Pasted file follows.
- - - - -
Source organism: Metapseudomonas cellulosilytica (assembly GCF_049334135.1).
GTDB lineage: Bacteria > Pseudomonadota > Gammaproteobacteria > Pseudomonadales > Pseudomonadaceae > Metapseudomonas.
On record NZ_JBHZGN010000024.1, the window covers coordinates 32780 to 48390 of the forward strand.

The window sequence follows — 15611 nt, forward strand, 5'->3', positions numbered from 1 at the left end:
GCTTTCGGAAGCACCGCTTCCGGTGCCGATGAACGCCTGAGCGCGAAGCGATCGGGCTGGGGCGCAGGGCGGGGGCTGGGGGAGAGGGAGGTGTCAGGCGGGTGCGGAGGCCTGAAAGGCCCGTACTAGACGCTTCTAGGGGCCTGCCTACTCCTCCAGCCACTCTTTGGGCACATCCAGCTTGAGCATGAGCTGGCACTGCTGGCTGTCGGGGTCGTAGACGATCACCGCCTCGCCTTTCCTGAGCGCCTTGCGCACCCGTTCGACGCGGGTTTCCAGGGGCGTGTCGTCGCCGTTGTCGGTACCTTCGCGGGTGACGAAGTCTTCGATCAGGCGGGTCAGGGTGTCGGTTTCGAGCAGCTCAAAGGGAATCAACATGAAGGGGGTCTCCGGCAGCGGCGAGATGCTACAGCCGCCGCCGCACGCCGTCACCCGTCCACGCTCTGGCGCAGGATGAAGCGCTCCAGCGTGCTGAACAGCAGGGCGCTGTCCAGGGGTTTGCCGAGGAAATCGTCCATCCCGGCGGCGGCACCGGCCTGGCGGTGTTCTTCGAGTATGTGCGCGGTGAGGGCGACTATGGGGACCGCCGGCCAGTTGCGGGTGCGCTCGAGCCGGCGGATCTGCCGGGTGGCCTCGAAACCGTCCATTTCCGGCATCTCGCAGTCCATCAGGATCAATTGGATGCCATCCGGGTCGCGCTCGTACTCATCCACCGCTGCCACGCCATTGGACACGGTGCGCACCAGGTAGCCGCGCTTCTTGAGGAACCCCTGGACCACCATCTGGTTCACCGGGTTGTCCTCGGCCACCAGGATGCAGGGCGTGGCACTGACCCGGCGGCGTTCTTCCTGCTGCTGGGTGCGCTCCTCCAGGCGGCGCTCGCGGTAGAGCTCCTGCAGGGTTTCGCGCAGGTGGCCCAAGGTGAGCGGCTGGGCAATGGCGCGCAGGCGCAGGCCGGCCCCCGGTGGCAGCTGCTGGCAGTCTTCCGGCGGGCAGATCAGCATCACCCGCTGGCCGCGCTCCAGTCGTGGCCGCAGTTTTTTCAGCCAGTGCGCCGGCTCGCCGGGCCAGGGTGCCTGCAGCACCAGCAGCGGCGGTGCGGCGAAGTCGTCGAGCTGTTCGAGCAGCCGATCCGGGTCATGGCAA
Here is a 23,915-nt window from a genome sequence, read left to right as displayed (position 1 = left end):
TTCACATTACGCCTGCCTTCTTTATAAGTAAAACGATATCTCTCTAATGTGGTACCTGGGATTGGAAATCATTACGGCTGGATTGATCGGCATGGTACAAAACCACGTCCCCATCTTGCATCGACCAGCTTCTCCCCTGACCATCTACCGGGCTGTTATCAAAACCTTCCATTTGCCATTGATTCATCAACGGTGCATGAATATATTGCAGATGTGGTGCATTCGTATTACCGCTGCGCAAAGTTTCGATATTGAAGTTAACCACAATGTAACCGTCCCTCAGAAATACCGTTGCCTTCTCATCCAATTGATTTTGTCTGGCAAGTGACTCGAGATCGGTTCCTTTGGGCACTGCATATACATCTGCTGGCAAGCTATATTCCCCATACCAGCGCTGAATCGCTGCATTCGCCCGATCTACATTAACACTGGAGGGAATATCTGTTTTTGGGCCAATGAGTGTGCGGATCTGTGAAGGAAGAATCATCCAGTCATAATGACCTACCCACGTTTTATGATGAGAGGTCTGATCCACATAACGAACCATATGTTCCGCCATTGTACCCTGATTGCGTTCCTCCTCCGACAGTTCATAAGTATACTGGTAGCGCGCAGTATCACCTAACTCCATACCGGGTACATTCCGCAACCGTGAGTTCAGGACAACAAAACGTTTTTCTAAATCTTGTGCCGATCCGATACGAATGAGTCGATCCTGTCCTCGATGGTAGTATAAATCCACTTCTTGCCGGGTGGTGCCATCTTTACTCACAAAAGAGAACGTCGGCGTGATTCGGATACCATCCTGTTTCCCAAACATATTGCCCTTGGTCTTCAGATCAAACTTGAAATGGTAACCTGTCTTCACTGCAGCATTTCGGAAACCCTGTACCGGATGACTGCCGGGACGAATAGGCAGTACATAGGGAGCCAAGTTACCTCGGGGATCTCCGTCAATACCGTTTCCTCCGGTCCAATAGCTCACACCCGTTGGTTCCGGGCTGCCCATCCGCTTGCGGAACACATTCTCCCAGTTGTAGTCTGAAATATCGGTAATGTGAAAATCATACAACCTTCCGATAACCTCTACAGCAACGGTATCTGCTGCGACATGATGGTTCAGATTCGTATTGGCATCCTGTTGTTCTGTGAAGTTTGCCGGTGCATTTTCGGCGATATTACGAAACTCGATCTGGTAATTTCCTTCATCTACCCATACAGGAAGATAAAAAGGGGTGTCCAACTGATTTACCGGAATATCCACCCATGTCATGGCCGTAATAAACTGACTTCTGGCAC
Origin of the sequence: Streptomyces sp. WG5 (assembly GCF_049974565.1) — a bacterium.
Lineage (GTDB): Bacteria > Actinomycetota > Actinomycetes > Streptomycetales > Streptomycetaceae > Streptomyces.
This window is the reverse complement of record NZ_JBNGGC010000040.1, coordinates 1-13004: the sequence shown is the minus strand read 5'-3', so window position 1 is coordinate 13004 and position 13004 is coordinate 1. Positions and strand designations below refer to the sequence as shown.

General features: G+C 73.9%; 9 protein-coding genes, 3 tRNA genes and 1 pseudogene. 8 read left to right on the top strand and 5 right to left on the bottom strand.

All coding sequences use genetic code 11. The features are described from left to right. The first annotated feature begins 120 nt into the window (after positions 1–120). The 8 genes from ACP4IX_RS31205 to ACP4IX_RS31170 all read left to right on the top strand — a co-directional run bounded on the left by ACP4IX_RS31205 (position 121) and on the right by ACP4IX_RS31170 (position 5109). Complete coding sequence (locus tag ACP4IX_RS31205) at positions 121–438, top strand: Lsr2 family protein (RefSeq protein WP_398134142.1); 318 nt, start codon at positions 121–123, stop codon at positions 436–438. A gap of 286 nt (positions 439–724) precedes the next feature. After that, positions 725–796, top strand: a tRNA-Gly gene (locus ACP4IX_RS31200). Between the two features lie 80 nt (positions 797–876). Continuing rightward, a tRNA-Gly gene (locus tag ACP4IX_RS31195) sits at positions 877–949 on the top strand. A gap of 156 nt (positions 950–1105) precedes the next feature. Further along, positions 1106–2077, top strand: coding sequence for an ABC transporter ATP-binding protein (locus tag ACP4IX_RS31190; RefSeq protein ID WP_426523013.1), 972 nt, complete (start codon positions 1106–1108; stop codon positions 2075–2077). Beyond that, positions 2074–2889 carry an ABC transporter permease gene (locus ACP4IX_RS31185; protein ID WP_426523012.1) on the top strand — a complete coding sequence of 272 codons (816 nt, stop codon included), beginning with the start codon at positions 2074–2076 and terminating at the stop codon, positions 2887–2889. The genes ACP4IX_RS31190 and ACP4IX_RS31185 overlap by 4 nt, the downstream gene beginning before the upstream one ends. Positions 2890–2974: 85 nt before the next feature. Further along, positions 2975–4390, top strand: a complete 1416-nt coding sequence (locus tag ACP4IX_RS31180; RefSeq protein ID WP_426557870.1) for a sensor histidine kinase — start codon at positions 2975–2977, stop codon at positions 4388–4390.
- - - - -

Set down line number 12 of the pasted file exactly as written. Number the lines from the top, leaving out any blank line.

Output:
All coding sequences use genetic code 11. The features are described from left to right. The first annotated feature begins 120 nt into the window (after positions 1–120). The 8 genes from ACP4IX_RS31205 to ACP4IX_RS31170 all read left to right on the top strand — a co-directional run bounded on the left by ACP4IX_RS31205 (position 121) and on the right by ACP4IX_RS31170 (position 5109). Complete coding sequence (locus tag ACP4IX_RS31205) at positions 121–438, top strand: Lsr2 family protein (RefSeq protein WP_398134142.1); 318 nt, start codon at positions 121–123, stop codon at positions 436–438. A gap of 286 nt (positions 439–724) precedes the next feature. After that, positions 725–796, top strand: a tRNA-Gly gene (locus ACP4IX_RS31200). Between the two features lie 80 nt (positions 797–876). Continuing rightward, a tRNA-Gly gene (locus tag ACP4IX_RS31195) sits at positions 877–949 on the top strand. A gap of 156 nt (positions 950–1105) precedes the next feature. Further along, positions 1106–2077, top strand: coding sequence for an ABC transporter ATP-binding protein (locus tag ACP4IX_RS31190; RefSeq protein ID WP_426523013.1), 972 nt, complete (start codon positions 1106–1108; stop codon positions 2075–2077). Beyond that, positions 2074–2889 carry an ABC transporter permease gene (locus ACP4IX_RS31185; protein ID WP_426523012.1) on the top strand — a complete coding sequence of 272 codons (816 nt, stop codon included), beginning with the start codon at positions 2074–2076 and terminating at the stop codon, positions 2887–2889. The genes ACP4IX_RS31190 and ACP4IX_RS31185 overlap by 4 nt, the downstream gene beginning before the upstream one ends. Positions 2890–2974: 85 nt before the next feature. Further along, positions 2975–4390, top strand: a complete 1416-nt coding sequence (locus tag ACP4IX_RS31180; RefSeq protein ID WP_426557870.1) for a sensor histidine kinase — start codon at positions 2975–2977, stop codon at positions 4388–4390.